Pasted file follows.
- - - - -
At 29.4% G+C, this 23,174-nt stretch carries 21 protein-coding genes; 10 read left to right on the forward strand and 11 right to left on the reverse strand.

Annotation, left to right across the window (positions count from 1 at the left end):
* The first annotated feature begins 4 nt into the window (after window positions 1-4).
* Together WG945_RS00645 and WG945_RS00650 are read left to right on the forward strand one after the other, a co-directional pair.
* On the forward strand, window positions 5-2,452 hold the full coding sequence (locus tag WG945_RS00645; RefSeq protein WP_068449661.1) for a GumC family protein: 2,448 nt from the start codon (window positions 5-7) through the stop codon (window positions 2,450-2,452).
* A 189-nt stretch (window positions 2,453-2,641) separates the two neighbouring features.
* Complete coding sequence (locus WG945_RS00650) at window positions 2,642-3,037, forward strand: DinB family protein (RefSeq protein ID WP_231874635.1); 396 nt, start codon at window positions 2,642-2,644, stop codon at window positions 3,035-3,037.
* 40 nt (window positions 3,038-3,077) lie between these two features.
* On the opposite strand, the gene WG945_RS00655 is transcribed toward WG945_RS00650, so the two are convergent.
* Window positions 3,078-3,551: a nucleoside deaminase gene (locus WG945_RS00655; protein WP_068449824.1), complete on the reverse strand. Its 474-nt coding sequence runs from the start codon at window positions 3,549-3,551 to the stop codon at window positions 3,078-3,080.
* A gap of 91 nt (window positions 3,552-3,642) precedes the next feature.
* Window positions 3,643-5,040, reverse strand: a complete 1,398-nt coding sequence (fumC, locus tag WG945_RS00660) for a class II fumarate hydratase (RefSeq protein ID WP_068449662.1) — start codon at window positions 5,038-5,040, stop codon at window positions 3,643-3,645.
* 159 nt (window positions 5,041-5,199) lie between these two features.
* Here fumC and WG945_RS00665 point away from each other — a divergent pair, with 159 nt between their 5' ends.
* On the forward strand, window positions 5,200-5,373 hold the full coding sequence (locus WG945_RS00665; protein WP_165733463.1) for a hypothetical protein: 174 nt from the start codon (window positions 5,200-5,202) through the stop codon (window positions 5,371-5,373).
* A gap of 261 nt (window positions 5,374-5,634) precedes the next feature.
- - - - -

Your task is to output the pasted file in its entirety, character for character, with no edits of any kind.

At 29.4% G+C, this 23,174-nt stretch carries 21 protein-coding genes; 10 read left to right on the forward strand and 11 right to left on the reverse strand.

Annotation, left to right across the window (positions count from 1 at the left end):
* The first annotated feature begins 4 nt into the window (after window positions 1-4).
* Together WG945_RS00645 and WG945_RS00650 are read left to right on the forward strand one after the other, a co-directional pair.
* On the forward strand, window positions 5-2,452 hold the full coding sequence (locus tag WG945_RS00645; RefSeq protein WP_068449661.1) for a GumC family protein: 2,448 nt from the start codon (window positions 5-7) through the stop codon (window positions 2,450-2,452).
* A 189-nt stretch (window positions 2,453-2,641) separates the two neighbouring features.
* Complete coding sequence (locus WG945_RS00650) at window positions 2,642-3,037, forward strand: DinB family protein (RefSeq protein ID WP_231874635.1); 396 nt, start codon at window positions 2,642-2,644, stop codon at window positions 3,035-3,037.
* 40 nt (window positions 3,038-3,077) lie between these two features.
* On the opposite strand, the gene WG945_RS00655 is transcribed toward WG945_RS00650, so the two are convergent.
* Window positions 3,078-3,551: a nucleoside deaminase gene (locus WG945_RS00655; protein WP_068449824.1), complete on the reverse strand. Its 474-nt coding sequence runs from the start codon at window positions 3,549-3,551 to the stop codon at window positions 3,078-3,080.
* A gap of 91 nt (window positions 3,552-3,642) precedes the next feature.
* Window positions 3,643-5,040, reverse strand: a complete 1,398-nt coding sequence (fumC, locus tag WG945_RS00660) for a class II fumarate hydratase (RefSeq protein ID WP_068449662.1) — start codon at window positions 5,038-5,040, stop codon at window positions 3,643-3,645.
* 159 nt (window positions 5,041-5,199) lie between these two features.
* Here fumC and WG945_RS00665 point away from each other — a divergent pair, with 159 nt between their 5' ends.
* On the forward strand, window positions 5,200-5,373 hold the full coding sequence (locus WG945_RS00665; protein WP_165733463.1) for a hypothetical protein: 174 nt from the start codon (window positions 5,200-5,202) through the stop codon (window positions 5,371-5,373).
* A gap of 261 nt (window positions 5,374-5,634) precedes the next feature.